The Giants seemed in control for all of last night's game, and it's a wonder to have that feeling again. It almost felt like the team we were are hoping to watch from the beginning of the season. Noah Lowry was tough, but not dominant. The bullpen yielded, but did not break. There was a minor power display. The performance last night was sent from the team of our winter dreams, and it was a welcome break from the spring and summer of nuclear fallout we're presently enjoying.
1) Internet-savvy Giants fans have blogs. So? Every team has a blog or forty. What sets the internet-savvy Giants fan apart are the nascent movements and causes we are obligated to support. You're all quite familiar with the plight of Mays Field, and I recently wrote about Rehab the Crab. Well, the fine folks of Rehab the Crab, in conjunction with the Crustacean Liberation Coalition (not to be confused with the miserable Coalition of Crustacean Liberators, Crustacean Coalition for Liberty, or Judean People's Front), are staging a protest in front of Mays Field, with details to be found here. Extra bonus points to those wearing some combination of Mays Field and Rehab the Crab gear.
Also, a member of RtC was interviewed on KNBR by Brian Murphy, with a link to the archived feed here. It was very nice for Dr. Stacean to take the time away from his class at S.F. State1 to do the interview.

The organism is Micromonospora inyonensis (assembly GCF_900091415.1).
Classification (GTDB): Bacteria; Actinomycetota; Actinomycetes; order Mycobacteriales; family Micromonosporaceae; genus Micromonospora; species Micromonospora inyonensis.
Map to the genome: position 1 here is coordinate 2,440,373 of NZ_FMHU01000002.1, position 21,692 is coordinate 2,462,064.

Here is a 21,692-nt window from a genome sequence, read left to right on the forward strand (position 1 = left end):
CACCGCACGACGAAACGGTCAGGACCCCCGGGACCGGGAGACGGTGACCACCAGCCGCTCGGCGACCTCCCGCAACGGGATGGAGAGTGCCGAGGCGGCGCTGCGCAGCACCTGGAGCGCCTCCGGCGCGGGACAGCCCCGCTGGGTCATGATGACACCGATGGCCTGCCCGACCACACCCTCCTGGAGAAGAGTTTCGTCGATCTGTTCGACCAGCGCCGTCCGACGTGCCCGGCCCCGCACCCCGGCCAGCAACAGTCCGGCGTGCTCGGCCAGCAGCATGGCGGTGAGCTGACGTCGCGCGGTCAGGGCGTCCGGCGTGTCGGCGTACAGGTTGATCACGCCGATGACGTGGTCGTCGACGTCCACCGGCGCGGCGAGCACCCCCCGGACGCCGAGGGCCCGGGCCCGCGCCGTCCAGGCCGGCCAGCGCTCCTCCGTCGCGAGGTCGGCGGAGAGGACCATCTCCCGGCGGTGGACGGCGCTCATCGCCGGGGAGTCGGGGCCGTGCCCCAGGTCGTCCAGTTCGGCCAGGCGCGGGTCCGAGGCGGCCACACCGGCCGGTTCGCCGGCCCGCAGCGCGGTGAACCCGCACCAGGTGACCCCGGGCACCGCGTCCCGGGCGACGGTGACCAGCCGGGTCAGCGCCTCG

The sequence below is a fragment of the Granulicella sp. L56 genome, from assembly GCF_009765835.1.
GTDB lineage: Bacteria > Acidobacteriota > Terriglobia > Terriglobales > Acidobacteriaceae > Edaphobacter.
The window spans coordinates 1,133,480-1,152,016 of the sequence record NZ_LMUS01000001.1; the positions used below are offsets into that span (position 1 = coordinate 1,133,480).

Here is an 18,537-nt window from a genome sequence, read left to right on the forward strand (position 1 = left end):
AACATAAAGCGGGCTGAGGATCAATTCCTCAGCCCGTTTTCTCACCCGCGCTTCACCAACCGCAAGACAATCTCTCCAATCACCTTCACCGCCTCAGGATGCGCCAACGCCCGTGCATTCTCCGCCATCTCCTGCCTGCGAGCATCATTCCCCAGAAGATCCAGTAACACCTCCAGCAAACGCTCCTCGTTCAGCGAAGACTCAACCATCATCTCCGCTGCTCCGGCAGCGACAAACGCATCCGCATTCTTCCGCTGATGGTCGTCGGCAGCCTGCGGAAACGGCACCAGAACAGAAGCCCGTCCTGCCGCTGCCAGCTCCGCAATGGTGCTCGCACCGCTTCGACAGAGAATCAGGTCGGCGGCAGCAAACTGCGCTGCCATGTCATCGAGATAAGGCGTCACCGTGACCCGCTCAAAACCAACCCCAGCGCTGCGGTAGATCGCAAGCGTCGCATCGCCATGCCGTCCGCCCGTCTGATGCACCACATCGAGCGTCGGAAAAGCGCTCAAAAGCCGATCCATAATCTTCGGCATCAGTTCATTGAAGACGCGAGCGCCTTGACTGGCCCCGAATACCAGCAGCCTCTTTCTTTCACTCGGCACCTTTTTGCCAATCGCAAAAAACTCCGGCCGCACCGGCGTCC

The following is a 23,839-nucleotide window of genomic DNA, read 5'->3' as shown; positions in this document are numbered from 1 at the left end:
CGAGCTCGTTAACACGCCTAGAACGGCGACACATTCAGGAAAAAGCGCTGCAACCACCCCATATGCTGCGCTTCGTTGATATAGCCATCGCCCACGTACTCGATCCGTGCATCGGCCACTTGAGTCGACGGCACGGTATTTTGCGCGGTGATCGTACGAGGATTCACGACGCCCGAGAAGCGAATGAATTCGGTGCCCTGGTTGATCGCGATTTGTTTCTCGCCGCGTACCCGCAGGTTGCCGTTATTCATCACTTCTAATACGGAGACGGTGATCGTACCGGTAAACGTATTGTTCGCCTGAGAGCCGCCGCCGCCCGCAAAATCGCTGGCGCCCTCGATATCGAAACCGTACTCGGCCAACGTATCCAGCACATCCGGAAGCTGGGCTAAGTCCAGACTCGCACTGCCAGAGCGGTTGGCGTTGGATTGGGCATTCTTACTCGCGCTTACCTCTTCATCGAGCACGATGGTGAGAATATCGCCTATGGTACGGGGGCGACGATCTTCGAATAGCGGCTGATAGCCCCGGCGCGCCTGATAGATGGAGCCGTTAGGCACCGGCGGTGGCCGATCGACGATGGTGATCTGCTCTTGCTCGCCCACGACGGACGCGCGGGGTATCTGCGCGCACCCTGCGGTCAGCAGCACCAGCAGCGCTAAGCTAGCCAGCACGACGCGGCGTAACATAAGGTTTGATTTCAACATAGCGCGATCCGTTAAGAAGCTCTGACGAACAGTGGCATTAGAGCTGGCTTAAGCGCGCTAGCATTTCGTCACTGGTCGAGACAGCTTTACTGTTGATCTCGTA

2) As Flynn notes, Jerome Williams is back in the majors. The Hawkins trade looks even worse now than it did at the time, which is amazing given how unspeakably bad it looked at first. There is a certain schadenfreude to be had with the youngsters the Giants give away in trades. If Boof Bonser and Francisco Liriano never pitched more than 15 combined big league innings, that's just fine with me in a sick, self-validating sense. Williams is immune from that line of thinking, though. He was the next great pitching hope of the Giants for years, and it is impossible to root against him because he had a bad start to the year and was hastily included in an asinine deal. He was supposed to be the inning-eating 3rd starter for the next five years, at the very least.
Good luck, Jerome.
1Comparative Interpretations of Krukow 240.